Me his beloved
, in whom alone
He was well pleased: by which I knew the time
Now full, that I no more should live
But openly begin, as best
The authority which I
And now by some strong motion I am led 290
; to what intent
I learn not yet. Perhaps I need not know;
For what concerns my
So spake our
, then in his rise,
And, looking round, on every side beheld
, dusk with horrid shades.
The way he came, not having
Was difficult, by
And he still on was led, but with such
Accompanied of things past and to come 300
Lodged in his breast as well might recommend
Such solitude before choicest society.
Full forty days he passed--whether on hill
Sometimes, anon in shady vale, each night
Under the covert of some ancient oak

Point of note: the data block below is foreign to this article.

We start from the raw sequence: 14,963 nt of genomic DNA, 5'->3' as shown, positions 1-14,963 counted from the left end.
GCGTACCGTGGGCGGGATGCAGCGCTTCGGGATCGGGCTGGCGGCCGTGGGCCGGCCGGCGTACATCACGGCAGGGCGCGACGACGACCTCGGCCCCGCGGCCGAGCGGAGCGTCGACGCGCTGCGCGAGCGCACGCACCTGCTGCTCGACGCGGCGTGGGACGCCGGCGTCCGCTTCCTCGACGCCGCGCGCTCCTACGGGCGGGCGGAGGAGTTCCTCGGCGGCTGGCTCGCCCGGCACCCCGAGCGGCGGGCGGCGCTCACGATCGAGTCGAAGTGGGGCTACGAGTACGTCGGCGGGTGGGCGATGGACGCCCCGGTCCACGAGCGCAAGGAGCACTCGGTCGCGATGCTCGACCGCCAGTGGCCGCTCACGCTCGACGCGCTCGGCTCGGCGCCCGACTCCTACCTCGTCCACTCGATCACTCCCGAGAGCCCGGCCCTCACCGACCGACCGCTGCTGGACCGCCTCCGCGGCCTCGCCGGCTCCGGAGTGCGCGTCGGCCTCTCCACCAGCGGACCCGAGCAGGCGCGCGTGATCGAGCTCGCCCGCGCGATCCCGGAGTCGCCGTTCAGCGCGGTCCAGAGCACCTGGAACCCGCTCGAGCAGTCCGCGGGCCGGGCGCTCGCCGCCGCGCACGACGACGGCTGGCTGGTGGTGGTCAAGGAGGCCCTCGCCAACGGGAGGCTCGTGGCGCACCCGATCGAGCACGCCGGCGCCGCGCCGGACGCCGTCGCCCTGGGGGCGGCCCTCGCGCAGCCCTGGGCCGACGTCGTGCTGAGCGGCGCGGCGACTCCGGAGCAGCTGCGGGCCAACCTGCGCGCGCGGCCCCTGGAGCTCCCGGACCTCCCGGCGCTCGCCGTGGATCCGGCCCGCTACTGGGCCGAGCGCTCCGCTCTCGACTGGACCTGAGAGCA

Or cedar to defend him from the dew,
Or harboured in one cave, is not revealed;
Nor tasted human food, nor hunger felt,
Till those days ended; hungered then at last
Among wild beasts. They at his sight grew mild, 310
Nor sleeping him nor waking harmed; his walk
The fiery serpent fled and noxious worm;
The lion and fierce tiger glared aloof.
But now an aged man in rural weeds,
Following, as seemed, the quest of some stray eye,
Or withered sticks to gather, which might serve
Against a winter's day, when winds blow keen,
To warm him wet returned from field at eve,
He saw approach; who first with curious eye
Perused him, then with words thus uttered spake:-- 320
"Sir, what ill chance hath brought thee to this place,
So far from path or road of men, who pass